The World Didn’t End–Let’s Make Some Plans!
The world didn’t end last month despite all the End Of The World hullabaloo in the Yucatan and Belize. The Mayan calendar simply ended. They ran out of stone. The Gregorian calendar ended yesterday, and we had more parties, but the world didn’t end overnight either, despite the Fiscal Cliff, FATCA, tax hikes, and autonomous vehicles being allowed on the roads in California (for testing purposes only so far).
January 2013 is here. Time to throw away the paper calendars for 2012 and put up new ones for the New Year.
What if you didn’t get your offshore life organized before the end of 2012? It’s not the end of the world for you either.
Setting up a diversified international life isn’t a sprint. You don’t have to complete it in a few weeks or by a specific date…although some dates are more important than others for specific things.
If you haven’t taken your first step offshore yet, let 2013 be your starting point. As I recommended almost a year ago when launching this e-letter service, a bank account is the easiest place to begin. Even though many banks worldwide won’t work with Americans any longer and it’s harder all the time everywhere for an American to open a bank account, it is still possible. On this front, I do recommend you get moving.
Establishing that first bank account overseas will bring you piece of mind, because it will bring you options. Your bank account overseas could be a place to store some emergency cash, maybe in a different currency, for example.
Opening that first bank account offshore will do something else, as well. It will give you experience and the confidence to take your next steps.
My standby banking jurisdiction for simple and quick is Belize, as it is still possible to open an account in this country without a personal interview. You can simply fax or e-mail your documents. Another good option is First Caribbean, although they’ve recently implemented a minimum account balance of US$10,000. If your balance falls below that amount, you’ll be charged a higher monthly fee. I’ve given up on Panama banks. If you’re persistent, you may be able to open an account at one. Good luck.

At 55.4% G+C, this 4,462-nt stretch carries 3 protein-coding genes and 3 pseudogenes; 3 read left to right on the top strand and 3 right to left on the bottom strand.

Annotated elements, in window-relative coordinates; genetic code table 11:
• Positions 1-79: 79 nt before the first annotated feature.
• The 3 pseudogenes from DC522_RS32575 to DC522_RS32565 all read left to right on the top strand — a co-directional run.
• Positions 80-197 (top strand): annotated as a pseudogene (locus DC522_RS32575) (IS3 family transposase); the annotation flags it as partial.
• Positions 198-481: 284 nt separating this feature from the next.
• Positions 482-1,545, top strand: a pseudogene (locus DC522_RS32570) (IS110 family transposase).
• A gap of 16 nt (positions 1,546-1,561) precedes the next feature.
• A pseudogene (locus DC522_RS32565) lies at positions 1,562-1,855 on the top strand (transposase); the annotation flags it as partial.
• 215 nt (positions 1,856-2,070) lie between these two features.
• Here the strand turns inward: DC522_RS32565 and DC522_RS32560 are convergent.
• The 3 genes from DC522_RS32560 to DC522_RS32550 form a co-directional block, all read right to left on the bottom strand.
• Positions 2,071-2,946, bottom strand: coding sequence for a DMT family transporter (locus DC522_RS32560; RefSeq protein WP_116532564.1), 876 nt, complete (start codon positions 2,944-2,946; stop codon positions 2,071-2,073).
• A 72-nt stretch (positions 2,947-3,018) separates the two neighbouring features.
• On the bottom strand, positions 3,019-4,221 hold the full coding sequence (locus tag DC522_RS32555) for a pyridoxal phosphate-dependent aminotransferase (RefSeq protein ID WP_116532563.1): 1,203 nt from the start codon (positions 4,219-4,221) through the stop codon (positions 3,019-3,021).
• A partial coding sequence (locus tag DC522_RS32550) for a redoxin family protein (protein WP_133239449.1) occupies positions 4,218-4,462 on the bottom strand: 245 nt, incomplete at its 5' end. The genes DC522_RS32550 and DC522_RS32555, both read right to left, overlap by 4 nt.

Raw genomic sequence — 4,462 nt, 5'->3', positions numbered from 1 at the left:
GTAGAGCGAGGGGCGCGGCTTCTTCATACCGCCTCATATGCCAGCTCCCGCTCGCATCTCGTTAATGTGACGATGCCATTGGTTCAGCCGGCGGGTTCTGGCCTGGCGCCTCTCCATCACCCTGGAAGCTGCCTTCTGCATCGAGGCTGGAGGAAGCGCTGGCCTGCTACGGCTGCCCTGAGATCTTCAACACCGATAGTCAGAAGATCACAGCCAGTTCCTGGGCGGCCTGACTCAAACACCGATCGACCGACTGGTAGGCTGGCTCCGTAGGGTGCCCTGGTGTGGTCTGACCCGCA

Maybe the next step beyond a bank account overseas is a piece of property overseas. Having a place in another country where you could live if you decided you wanted to is a great safety net. Can also be a great vacation option…and an opportunity to generate cash flow. A condo on the beach that can be rented out when you’re not using it can fulfill a number of agendas. Or perhaps a 5-acre parcel on a river with a small house fits your plan better. Whatever your ultimate objectives, a piece of property in another country can be a cornerstone to achieving them.
You can find low-cost properties that work for vacation and investment in Belize, Panama, Uruguay, Colombia, the Philippines, to name a few markets I’m focused on. The key is deciding where you personally want to spend time. Don’t buy a property somewhere you aren’t interested in visiting just because it’s cheap. It will end up being the most expensive investment you’ve ever made.
The other flags–residency, citizenship, investments, asset protection, and, if it applies, business–can follow from there, and they will. Each successive move is easier than the ones before it.
The key is to get started. You have to plant one flag at a time, and each one will take time. So don’t worry that you should have done something in 2012 but didn’t. Make a move in 2013.
Continue Reading: Time To Start A New Life Overseas In 2020